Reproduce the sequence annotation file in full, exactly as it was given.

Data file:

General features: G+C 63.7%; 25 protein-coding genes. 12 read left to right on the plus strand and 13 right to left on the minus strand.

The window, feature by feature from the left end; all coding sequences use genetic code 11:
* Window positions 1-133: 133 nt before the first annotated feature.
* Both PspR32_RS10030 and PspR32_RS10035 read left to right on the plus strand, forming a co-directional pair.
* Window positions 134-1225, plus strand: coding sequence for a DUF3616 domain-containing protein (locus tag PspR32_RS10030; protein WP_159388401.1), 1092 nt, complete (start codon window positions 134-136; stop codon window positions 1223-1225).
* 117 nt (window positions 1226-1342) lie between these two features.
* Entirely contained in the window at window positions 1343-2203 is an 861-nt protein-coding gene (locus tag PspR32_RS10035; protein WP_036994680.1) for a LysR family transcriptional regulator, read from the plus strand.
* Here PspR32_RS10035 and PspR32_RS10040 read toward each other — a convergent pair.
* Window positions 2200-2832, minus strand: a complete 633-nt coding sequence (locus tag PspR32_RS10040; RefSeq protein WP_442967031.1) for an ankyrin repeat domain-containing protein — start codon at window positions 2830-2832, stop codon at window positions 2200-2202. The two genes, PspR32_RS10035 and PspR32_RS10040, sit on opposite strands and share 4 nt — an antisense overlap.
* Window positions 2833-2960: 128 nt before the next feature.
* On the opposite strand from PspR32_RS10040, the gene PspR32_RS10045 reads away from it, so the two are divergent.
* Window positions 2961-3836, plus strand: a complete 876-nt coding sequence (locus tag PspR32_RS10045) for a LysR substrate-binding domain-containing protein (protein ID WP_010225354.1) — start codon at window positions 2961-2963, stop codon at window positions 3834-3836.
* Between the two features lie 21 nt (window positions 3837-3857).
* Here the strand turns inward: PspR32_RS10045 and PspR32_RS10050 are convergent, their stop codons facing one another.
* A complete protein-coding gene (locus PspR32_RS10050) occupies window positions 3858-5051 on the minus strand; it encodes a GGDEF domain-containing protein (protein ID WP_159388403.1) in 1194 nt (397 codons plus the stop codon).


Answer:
General features: G+C 63.7%; 25 protein-coding genes. 12 read left to right on the plus strand and 13 right to left on the minus strand.

The window, feature by feature from the left end; all coding sequences use genetic code 11:
* Window positions 1-133: 133 nt before the first annotated feature.
* Both PspR32_RS10030 and PspR32_RS10035 read left to right on the plus strand, forming a co-directional pair.
* Window positions 134-1225, plus strand: coding sequence for a DUF3616 domain-containing protein (locus tag PspR32_RS10030; protein WP_159388401.1), 1092 nt, complete (start codon window positions 134-136; stop codon window positions 1223-1225).
* 117 nt (window positions 1226-1342) lie between these two features.
* Entirely contained in the window at window positions 1343-2203 is an 861-nt protein-coding gene (locus tag PspR32_RS10035; protein WP_036994680.1) for a LysR family transcriptional regulator, read from the plus strand.
* Here PspR32_RS10035 and PspR32_RS10040 read toward each other — a convergent pair.
* Window positions 2200-2832, minus strand: a complete 633-nt coding sequence (locus tag PspR32_RS10040; RefSeq protein WP_442967031.1) for an ankyrin repeat domain-containing protein — start codon at window positions 2830-2832, stop codon at window positions 2200-2202. The two genes, PspR32_RS10035 and PspR32_RS10040, sit on opposite strands and share 4 nt — an antisense overlap.
* Window positions 2833-2960: 128 nt before the next feature.
* On the opposite strand from PspR32_RS10040, the gene PspR32_RS10045 reads away from it, so the two are divergent.
* Window positions 2961-3836, plus strand: a complete 876-nt coding sequence (locus tag PspR32_RS10045) for a LysR substrate-binding domain-containing protein (protein ID WP_010225354.1) — start codon at window positions 2961-2963, stop codon at window positions 3834-3836.
* Between the two features lie 21 nt (window positions 3837-3857).
* Here the strand turns inward: PspR32_RS10045 and PspR32_RS10050 are convergent, their stop codons facing one another.
* A complete protein-coding gene (locus PspR32_RS10050) occupies window positions 3858-5051 on the minus strand; it encodes a GGDEF domain-containing protein (protein ID WP_159388403.1) in 1194 nt (397 codons plus the stop codon).